Very public mail servers |  c't

Very public mail servers

Online blackmailers repeatedly succeed in paralyzing the digital infrastructure of entire districts and sending authorities into the analogue Stone Age, most recently recognizable by the lack of corona reporting numbers for the district of Ludwigslust-Parchim, for example in the Corona warning app. We were interested in whether the authorities have learned from this and what the general situation is with the IT security of servers in the public sector. At the beginning of November, we searched 59,000 web servers in counties, federal authorities, and cities across Germany for Exchange web apps and tested them for a known, critical vulnerability.

From this, our test script filtered 460 publicly accessible Exchange server web apps, which can be recognized by the path /owa/, and analyzed them, according to which 20 servers were vulnerable. Among the Exchange servers found are a theatre, an adult education center and several city administrations and districts. Four server operators had not yet run a patch against this at the time of going to press and therefore do not appear in our list. In each individual case, attackers could easily have taken control of the vulnerable mail server and, in the worst case, even the entire network.

The Microsoft Exchange servers were vulnerable via the so-called “proxyshell vulnerability”. [1]. Microsoft has been providing security updates for this problem since April 2021. The situation came to a head at the beginning of August, as the updates had not yet been installed in many places: Heise Security and the Federal Office for Information Security (BSI) warned in August of an ongoing wave of attacks, in the context of which criminals were gaining access to the unpatched servers and blackmailed the operators with ransomware. So the danger is very real. But even three months after the urgent warning, there were still Exchange servers in public administration without the latest security updates, as the current c’t investigation shows.

Strictly speaking, this is not a single vulnerability, but rather three separate vulnerabilities that combine to allow an attacker to take over the Exchange server. To find out if the servers are vulnerable, we tested the first vulnerability CVE-2021-34473, i.e. “Access to backend URLs”, which showed us the version of the Exchange server. We first generated a list with the domains of all federal states, over 200 administrative districts, several federal authorities and over 2,000 cities. From this list, we filtered the active Outlook Web Apps (OWA) to review only the relevant servers. We then called up a test URL on the OWA servers to find out whether the important security updates were already installed and saved relevant metadata such as URL, version number, user and mailbox. To our surprise, 20 servers were still vulnerable to Proxyshell.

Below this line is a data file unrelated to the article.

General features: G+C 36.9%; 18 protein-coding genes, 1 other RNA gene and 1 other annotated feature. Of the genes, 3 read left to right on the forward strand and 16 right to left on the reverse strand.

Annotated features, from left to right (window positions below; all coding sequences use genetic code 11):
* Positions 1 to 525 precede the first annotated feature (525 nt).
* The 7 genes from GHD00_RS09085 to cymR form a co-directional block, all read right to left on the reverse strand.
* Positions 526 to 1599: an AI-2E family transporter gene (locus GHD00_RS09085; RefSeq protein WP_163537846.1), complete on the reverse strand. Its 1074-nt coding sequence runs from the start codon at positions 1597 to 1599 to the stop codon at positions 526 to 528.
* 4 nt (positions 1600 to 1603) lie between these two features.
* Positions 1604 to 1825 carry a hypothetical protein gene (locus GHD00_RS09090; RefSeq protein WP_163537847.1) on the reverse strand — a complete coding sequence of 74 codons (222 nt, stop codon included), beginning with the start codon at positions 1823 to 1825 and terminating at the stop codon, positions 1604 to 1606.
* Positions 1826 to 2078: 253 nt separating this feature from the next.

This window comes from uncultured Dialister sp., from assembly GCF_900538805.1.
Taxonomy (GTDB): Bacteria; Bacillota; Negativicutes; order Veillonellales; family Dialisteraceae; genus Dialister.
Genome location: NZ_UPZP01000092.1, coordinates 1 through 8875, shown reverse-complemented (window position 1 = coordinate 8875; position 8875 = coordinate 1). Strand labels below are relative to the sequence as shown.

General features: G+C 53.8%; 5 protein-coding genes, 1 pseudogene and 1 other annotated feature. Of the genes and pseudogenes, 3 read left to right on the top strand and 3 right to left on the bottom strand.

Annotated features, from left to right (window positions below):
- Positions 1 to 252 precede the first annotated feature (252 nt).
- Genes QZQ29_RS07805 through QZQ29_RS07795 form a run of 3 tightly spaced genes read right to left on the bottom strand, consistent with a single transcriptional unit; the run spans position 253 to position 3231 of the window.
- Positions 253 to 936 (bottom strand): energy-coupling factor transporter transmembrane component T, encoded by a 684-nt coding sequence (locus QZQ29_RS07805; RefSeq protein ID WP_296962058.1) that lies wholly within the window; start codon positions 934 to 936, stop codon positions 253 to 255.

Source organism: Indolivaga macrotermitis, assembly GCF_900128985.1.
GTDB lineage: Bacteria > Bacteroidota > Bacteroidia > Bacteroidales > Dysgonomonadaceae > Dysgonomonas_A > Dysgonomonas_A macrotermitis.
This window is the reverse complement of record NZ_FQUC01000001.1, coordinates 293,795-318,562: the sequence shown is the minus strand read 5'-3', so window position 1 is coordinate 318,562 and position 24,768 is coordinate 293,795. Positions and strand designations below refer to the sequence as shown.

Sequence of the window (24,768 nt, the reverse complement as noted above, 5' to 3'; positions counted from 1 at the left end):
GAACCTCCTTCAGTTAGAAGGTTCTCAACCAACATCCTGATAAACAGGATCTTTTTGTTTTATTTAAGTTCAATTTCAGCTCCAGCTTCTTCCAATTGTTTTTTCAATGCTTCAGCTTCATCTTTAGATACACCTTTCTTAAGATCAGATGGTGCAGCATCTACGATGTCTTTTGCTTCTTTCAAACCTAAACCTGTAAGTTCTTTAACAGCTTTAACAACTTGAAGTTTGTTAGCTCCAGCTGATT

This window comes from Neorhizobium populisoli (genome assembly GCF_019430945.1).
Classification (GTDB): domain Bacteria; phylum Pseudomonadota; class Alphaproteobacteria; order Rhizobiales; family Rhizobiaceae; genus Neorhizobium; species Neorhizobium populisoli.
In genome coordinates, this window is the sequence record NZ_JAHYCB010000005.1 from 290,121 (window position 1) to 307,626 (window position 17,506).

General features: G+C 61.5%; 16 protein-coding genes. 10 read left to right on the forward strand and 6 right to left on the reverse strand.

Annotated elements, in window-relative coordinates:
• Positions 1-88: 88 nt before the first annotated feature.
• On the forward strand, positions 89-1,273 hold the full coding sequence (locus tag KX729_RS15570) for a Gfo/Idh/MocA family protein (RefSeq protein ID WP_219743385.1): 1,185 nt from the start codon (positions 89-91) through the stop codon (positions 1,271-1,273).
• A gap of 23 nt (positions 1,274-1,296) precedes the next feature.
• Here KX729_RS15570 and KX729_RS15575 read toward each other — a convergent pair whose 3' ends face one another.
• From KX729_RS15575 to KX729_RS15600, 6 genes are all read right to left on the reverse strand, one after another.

A status page with service account (user) and mailbox is displayed for vulnerable Exchange servers.

Test your own server

If you run an Exchange server yourself, you can easily check whether it is vulnerable. It is sufficient to send a GET request to the mail server’s Outlook web app, for example by calling up a URL in the browser:

https://autodiscover.ihredomain.de/autodiscover/autodiscover.json?@foo.com/mapi/nspi/?&Email=autodiscover/autodiscover.json%3F@foo.com

Replace yourdomain.de with your domain name, but leave @foo.com – this must be a third-party domain for the test to be meaningful. In a vulnerable system, the Exchange server spits out a page with HTTP status code 200 and the title “Exchange MAPI/HTTP Connectivity Endpoint”. This shows the running Exchange version, the service account (NT AuthoritySystem, depending on the system language) and the mailbox name. This page should not be reachable at all because it belongs to the Exchange backend and is only accessible via the vulnerability. We even recommend calling the URL multiple times over a longer period of time, because we noticed that even with current Exchange servers, the backend page was only accessible at certain times.